Peter Kirby talks with Sonali Karnick about his new novel, “Open Season”. You can listen to the interview here.
Jim Napier reviews “Open Season” in mRb:Montreal Review of Books
“In the brief space of three years Montreal lawyer Peter Kirby has found time to turn out yet another in his fine series of novels featuring Montreal Detective Inspector Luc Vanier, and each new addition is more assured, and more compelling, than the last.
What sets Kirby’s work apart from many other crime novels is that mere plot is never enough; character is key.”
Read the rest of Napier’s review here.
Quill & Quire Named Vigilante Season a Top Five Crime Book for 2013
19 December 2013
“Montreal’s Paragraphe Books named Peter Kirby’s Vigilante Season its top pick for 2013 Canadian crime and mystery fiction.” Read more about Vigilante Season and check out the other four books on the Quill & Quire website
Jim Napier reviews Vigilante Season in the Montreal Review of Books
3 December 2013
“His writing has become even more assured, and his ability to capture the atmosphere of various districts of Montreal in all their glory or squalor, coupled with a believable storyline drawn from the headlines, lends his books an immediacy that will keep the reader enthralled…Vigilante Season is a fine tale that can hold its own with the best of what’s out there, and I look forward to the next installment in this engaging series.”
Read Napier’s entire review here.
“This novel is one for our times…I suggest you pour a glass of Jameson, as would Luc Vanier, then sit back and enjoy a good read.”
Read the rest of Anne Forrest’s review here. (PDF, pg. 13)
Sarah Lolley interviews Peter Kirby about writing, reading and Montreal
28 October 2013
About Kirby’s favourite place to write: “The National Archives reading room in La Grande Bibliothèque. It’s a an oasis of tranquility in the heart of Montréal, and there are no interruptions from gadgets. You shut off your phone, sit down with a pen and paper and just write, or just stare off into space thinking. I got some great work done there last winter.”
Read the full interview in Urban Expressions
Interview on All in A Weekend, CBC Montreal
26 October 2013
Listen to Sonali Karnick interview Peter Kirby about “Vigilante Season,” about what could happen when a neighbourhood cleans up and the real-life inspirations for the novel.
Paul Larson of Borderless North / Mountain Lake PBS in an Interview with Peter Kirby on his book “The Dead of Winter”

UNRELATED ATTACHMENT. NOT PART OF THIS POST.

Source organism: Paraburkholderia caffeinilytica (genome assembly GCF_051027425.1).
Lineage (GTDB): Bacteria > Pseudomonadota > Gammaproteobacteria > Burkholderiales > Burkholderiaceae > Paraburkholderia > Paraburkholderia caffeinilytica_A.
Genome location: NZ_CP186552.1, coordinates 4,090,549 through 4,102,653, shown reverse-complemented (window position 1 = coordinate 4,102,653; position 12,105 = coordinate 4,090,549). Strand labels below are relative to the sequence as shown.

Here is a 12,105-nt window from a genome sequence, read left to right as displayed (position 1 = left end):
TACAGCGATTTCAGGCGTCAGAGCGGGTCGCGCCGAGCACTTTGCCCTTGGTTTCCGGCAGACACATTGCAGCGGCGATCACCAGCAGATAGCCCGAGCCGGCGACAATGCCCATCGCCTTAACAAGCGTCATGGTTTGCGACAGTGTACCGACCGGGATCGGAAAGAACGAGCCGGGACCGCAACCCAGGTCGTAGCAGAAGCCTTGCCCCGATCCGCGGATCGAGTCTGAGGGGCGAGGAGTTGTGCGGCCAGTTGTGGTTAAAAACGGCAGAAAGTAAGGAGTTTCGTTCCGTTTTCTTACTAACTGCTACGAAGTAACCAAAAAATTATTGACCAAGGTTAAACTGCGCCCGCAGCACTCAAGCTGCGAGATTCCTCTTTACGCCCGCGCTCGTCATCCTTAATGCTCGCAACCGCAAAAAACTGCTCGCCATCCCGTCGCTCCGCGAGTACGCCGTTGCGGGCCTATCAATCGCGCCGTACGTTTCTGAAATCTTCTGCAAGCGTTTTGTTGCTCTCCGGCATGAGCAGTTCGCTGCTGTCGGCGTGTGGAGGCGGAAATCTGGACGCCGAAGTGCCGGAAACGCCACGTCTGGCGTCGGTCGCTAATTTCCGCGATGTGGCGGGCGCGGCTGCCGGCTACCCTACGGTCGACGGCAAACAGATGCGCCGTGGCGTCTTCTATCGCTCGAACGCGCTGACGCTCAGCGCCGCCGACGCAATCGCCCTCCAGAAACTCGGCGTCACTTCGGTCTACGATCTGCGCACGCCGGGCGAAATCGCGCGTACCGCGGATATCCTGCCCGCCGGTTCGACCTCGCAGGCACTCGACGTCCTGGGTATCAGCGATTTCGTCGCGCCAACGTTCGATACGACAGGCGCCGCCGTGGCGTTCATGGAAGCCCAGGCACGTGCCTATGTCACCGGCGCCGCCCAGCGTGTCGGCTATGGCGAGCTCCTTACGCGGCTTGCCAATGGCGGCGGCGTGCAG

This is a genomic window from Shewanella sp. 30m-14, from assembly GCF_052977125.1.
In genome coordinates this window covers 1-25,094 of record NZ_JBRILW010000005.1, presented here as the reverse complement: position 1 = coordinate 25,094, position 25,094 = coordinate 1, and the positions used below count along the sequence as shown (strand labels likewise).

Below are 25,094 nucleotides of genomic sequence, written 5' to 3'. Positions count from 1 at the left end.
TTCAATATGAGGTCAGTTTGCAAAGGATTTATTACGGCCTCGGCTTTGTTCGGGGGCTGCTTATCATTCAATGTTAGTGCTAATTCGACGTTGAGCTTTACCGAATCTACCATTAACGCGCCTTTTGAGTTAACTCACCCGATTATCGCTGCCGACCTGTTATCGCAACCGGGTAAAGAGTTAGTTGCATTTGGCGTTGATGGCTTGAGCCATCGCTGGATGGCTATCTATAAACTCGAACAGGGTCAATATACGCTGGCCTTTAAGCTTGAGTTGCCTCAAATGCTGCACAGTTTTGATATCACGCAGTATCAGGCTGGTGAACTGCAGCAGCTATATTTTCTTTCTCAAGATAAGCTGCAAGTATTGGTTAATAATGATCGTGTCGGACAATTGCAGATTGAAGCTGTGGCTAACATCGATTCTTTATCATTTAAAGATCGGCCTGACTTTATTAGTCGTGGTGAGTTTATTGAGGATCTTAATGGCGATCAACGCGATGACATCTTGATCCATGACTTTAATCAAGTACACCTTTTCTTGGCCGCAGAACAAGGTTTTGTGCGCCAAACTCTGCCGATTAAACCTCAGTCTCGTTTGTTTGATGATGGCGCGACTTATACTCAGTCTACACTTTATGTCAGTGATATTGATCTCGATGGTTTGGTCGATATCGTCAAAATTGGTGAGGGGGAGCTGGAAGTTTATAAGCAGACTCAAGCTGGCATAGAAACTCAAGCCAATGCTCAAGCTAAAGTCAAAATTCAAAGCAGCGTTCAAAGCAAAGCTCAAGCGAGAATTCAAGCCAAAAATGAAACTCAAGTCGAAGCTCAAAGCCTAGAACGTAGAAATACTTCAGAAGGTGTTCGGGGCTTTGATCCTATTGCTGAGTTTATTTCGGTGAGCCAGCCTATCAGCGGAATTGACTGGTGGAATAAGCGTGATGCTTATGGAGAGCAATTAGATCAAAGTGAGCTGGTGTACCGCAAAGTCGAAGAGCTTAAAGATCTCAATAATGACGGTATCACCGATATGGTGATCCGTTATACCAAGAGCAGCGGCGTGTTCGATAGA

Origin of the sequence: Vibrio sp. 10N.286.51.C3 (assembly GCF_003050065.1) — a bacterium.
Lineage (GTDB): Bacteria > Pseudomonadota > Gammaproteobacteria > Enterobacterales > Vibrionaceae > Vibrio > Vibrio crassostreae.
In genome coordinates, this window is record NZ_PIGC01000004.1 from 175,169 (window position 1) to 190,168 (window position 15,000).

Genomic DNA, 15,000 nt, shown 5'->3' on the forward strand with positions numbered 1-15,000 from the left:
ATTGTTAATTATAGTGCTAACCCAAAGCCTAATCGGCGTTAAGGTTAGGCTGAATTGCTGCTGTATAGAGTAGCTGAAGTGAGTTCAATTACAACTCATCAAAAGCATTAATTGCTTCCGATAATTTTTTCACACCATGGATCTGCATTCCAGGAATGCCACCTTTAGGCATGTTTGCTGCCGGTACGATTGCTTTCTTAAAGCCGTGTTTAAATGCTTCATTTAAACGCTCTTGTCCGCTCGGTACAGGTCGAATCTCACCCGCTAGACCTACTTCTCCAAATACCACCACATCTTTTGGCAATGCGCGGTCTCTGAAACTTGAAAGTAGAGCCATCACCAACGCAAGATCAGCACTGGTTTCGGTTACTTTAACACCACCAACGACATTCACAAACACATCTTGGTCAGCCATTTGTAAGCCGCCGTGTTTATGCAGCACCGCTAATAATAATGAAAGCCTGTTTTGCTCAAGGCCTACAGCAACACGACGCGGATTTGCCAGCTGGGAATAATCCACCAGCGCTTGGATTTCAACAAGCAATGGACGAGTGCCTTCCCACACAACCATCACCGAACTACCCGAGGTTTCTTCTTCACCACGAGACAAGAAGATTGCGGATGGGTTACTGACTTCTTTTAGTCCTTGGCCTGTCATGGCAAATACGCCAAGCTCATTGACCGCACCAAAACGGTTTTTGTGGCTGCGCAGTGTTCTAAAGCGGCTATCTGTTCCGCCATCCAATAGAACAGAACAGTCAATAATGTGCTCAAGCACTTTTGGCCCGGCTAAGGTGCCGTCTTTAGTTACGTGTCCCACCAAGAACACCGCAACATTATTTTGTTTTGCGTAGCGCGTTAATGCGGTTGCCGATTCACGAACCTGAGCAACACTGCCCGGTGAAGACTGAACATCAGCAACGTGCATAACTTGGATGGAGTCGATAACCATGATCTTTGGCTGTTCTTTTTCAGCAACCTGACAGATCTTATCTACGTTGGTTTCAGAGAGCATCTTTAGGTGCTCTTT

Published on Apr 11, 2013
Author Peter Kirby speaks about his book “The Dead of Winter” and the Blue Metropolis Montreal Literary Festival, with producer Paul Larson of Mountain Lake PBS. Listen on YouTube
Mountain Lake PBS – “The Dead of Winter”
Review by Margaret Cannon in The Globe and Mail
21 December 2012
“Kirby knows how to plot, build character and maintain suspense. His Vanier is realistic enough to be credible and interesting enough for readers to hope for a return visit. This is an auspicious debut from a writer to watch.”
Review by Publisher’s Weekly
2 December 2012
“The novel offers more than a simple tale of the worthy few against the corrupt many…[it] delivers more nuance than is typical for its genre, a promising follow-up to 2012’s lauded The Dead of Winter.”
Review by Antoine Maloney in Nuacht
“Irishman Kirby joins Brady and Peter Robinson in the ranks of my favourite English and Irish ex-pat crime novelists living in Canada.”
“Vanier is a cop who cares, about the living and equally about the dead. He is driven to act on their behalf, very like Harry Bosch, and Kirby, like other great detective novelists, creates a fully drawn character that we care about, that we want to know more about.”
Review by Kate Lunau in Maclean’s magazine
23 November 2012
“In The Dead of Winter, Montreal is colourful and gritty. Thugs and lowlifes rub shoulders with the elite, while the city is pummelled by an endless succession of vicious snowstorms.”
Review by Sarah Wineman in the National Post
9 November 2012
“Vanier reveals himself as a worthy series detective.”
Review by Linda Wongkee in Suite 10, Great Canadian Reads
5 November 2012
“Readers who love a good crime novel will enjoy this book, but people who live in or near Montreal (or even love the city) will thoroughly enjoy reading about familiar neighbourhoods, streets and outlying communities.”
Read more at: The Dead of the Winter by Peter Kirby | Suite101
Review by Gregory McCormick in Azure Scratchings, the blog of the Blue Metropolis Literary Festival
24 October 2012
“A fascinating novel, a chronicle of a series of crimes which rock the church and business establishments in the middle of a bleak, dark, and cold Montreal winter … one of the best crime books I’ve read this year.”
Bill Brownstein profiles Peter Kirby in The Gazette
17 October 2012
“Part of the thrill of being able to write fiction is that you would get fed up writing pleadings for court with the judge looking at you and saying this looks to be very creative — but, by that, the judge is really saying that it’s a crock,”
Read more from Taking the law into his own hands at the Gazette’s website.
Mutsumi Takahashi Interviews Peter Kirby on CTV
“This is not a good thing for your mental health, and I thought, well, misery loves company, and I started to write, and this character Luc Vanier came into being, and I sent him out into the night on Christmas Eve.”
Read more on CTV’s website
Jim Napier Interviews Peter Kirby for the Montreal Review of Books
“I was in a grim mood and wanted a grim subject. The real answer is that there’s a lot out there to be grim about and I wanted to engage readers with more than a straightforward whodunit. Homelessness, poverty, mental illness, and the abuse of authority are all things we witness too often.”
Read more at Peter Kirby interview at Montreal Review of Books
Review in The West End Times by Stuart Nulman
28 September 2012
“An impressive book by one of the promising new voices in the murder mystery genre…”
Read more at The West End Times
Peter Kirby on CBC Sunday Edition
19 August 2012
Gilles Blunt and Peter Kirby discussed memories of winter and how we use winter in our writing.
Link to audio on Sunday Edition website